In Rwanda, different socio-economic groups within the society will have access to different types of ICT devices and services. For this reason, a multi-layered-approach to the pluralistic extension system is to be taken such that no farmer/producer is left behind. In response to this, the Ministry of Information and Communication Technology has put in place a foundation framework for a robust ICT infrastructure to build upon to strengthen the delivery of Extension services.  Several ICT tools commonly used in other African countries and different parts of the world are found in Rwanda today. For instance, sms-capable cell phones have become the “everyman computer” for the average citizen in Rwanda. With mobile phone branching out beyond its origins as primarily voice-only device to be use for other services such as banking (paying bills, sending money, paying school fees), the technology could play a key role in extension services and information delivery. Other recent innovations include a MINAGRI sponsored service e-Soko that provide current market price information to farmers and others in the food chain in all common crops in over 50 markets in the country. The Agricultural Information and Communication Centre (CICA) that is responsible for collecting, producing, processing, adapting, storing, sharing and disseminating agricultural information relies on ICT tools such as AMIS (The Information Gateway of the Agricultural and Livestock Sector of Rwanda), the MINAGRI Website, esoko and the Library web. Adoption of these technologies and many others (ForgetMeNotAfrica, MarketMaker from University of Illinois) underscores the potential for ICT development to open up frame-changing advances in agricultural extension education.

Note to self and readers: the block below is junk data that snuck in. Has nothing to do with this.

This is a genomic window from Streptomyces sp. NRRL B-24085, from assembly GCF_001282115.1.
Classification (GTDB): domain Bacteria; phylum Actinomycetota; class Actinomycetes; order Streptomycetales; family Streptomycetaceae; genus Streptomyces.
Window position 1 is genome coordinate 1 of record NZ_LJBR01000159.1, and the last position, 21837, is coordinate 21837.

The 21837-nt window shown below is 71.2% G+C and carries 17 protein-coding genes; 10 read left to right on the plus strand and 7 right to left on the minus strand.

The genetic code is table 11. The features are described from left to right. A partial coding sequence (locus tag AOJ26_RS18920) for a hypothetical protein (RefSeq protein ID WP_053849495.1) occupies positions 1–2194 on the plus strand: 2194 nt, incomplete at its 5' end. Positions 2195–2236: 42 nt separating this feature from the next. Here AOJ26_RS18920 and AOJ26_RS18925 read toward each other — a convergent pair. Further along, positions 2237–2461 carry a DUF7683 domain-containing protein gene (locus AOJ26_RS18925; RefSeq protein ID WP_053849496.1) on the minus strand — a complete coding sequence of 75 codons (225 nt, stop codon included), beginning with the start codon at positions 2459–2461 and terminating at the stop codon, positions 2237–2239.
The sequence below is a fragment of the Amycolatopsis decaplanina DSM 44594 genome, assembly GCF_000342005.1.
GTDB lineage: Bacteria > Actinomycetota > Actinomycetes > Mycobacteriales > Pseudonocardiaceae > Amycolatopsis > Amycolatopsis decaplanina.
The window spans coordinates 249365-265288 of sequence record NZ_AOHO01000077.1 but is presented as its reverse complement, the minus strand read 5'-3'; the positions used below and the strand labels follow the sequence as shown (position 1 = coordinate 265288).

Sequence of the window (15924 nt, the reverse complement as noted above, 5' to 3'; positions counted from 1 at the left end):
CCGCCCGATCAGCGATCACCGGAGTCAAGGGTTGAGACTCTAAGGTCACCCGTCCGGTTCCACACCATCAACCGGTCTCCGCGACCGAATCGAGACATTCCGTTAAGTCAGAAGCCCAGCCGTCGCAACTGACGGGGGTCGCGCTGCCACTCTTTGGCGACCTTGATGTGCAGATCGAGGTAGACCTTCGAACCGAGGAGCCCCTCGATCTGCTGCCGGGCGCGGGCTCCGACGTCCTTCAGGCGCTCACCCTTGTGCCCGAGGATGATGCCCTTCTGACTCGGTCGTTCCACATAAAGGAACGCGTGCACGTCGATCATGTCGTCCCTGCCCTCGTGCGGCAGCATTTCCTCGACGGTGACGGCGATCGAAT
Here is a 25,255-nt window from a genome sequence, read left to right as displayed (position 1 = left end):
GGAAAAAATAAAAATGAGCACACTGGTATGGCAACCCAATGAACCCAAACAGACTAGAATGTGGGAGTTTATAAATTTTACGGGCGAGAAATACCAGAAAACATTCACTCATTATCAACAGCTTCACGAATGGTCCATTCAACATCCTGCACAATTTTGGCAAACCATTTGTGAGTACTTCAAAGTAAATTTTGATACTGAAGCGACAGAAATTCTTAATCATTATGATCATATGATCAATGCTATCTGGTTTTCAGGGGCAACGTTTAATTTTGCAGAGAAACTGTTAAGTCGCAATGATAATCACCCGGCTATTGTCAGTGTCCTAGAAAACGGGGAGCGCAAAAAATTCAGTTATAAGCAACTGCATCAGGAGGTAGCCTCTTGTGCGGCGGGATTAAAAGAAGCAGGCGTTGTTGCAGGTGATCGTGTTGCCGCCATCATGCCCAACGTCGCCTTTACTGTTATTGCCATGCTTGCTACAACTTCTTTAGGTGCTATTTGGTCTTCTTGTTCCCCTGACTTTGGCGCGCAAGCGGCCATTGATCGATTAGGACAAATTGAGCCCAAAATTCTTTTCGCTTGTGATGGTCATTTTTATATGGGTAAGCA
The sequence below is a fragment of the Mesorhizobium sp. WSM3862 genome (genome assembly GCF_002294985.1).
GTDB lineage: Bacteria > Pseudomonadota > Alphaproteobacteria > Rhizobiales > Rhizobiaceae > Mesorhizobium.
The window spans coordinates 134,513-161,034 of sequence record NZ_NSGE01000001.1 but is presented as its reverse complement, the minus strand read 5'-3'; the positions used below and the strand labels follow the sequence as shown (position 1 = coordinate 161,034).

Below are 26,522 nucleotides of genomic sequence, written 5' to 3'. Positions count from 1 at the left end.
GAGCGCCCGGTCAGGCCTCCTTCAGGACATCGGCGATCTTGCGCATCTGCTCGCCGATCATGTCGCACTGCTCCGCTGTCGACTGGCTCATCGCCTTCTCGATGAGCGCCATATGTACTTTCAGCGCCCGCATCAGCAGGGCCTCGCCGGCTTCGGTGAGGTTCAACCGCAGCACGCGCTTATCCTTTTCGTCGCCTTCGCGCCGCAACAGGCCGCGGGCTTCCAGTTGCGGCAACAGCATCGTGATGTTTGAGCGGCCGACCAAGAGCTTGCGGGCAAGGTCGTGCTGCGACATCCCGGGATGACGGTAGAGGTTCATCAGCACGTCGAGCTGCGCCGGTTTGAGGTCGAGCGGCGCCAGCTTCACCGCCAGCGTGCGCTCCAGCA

4. Training for Extension Professionals